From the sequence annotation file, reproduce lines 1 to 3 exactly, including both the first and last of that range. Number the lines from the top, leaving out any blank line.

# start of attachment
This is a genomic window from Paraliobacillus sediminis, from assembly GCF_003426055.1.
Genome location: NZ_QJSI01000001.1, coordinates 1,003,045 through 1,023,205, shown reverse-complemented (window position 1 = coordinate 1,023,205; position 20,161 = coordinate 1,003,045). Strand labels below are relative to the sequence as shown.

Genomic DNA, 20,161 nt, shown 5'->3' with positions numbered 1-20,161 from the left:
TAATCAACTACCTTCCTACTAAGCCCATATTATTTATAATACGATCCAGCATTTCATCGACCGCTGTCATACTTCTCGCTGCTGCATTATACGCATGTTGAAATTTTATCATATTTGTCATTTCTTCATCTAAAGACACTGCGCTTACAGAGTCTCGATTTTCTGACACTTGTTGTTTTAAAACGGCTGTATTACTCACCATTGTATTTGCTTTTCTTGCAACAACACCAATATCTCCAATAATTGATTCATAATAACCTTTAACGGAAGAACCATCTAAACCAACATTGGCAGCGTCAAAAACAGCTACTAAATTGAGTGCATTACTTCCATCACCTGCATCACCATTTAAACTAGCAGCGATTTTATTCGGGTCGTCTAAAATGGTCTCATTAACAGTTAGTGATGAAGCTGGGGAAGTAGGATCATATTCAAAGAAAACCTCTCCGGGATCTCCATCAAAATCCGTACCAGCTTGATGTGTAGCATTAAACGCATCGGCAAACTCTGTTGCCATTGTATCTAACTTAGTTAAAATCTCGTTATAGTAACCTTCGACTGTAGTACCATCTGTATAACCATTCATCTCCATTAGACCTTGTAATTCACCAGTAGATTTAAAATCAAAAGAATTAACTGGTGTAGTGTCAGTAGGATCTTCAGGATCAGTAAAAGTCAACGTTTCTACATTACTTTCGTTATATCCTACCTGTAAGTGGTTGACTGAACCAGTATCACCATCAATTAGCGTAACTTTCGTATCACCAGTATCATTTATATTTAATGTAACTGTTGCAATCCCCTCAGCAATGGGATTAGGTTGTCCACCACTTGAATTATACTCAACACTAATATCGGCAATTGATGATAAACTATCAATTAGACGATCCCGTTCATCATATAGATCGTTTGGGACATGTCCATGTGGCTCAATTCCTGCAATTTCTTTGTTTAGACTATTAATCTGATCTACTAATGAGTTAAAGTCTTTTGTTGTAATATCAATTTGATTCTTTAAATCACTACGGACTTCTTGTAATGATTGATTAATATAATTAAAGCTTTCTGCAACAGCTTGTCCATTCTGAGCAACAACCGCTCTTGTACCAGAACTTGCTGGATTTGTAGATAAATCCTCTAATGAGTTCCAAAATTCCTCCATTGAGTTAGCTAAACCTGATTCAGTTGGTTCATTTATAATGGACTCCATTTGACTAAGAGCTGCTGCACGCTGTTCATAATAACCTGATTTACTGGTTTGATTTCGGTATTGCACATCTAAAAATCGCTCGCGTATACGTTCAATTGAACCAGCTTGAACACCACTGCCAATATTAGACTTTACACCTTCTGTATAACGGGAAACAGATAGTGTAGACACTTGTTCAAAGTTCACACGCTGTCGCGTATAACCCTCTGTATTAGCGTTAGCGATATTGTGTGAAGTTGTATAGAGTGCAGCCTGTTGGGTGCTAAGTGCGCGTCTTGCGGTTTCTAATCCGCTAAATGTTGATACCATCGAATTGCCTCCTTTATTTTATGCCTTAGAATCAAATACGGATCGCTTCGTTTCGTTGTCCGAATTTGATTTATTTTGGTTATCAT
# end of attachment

This is a genomic window from Paraliobacillus sediminis, from assembly GCF_003426055.1.
Genome location: NZ_QJSI01000001.1, coordinates 1,003,045 through 1,023,205, shown reverse-complemented (window position 1 = coordinate 1,023,205; position 20,161 = coordinate 1,003,045). Strand labels below are relative to the sequence as shown.

Genomic DNA, 20,161 nt, shown 5'->3' with positions numbered 1-20,161 from the left: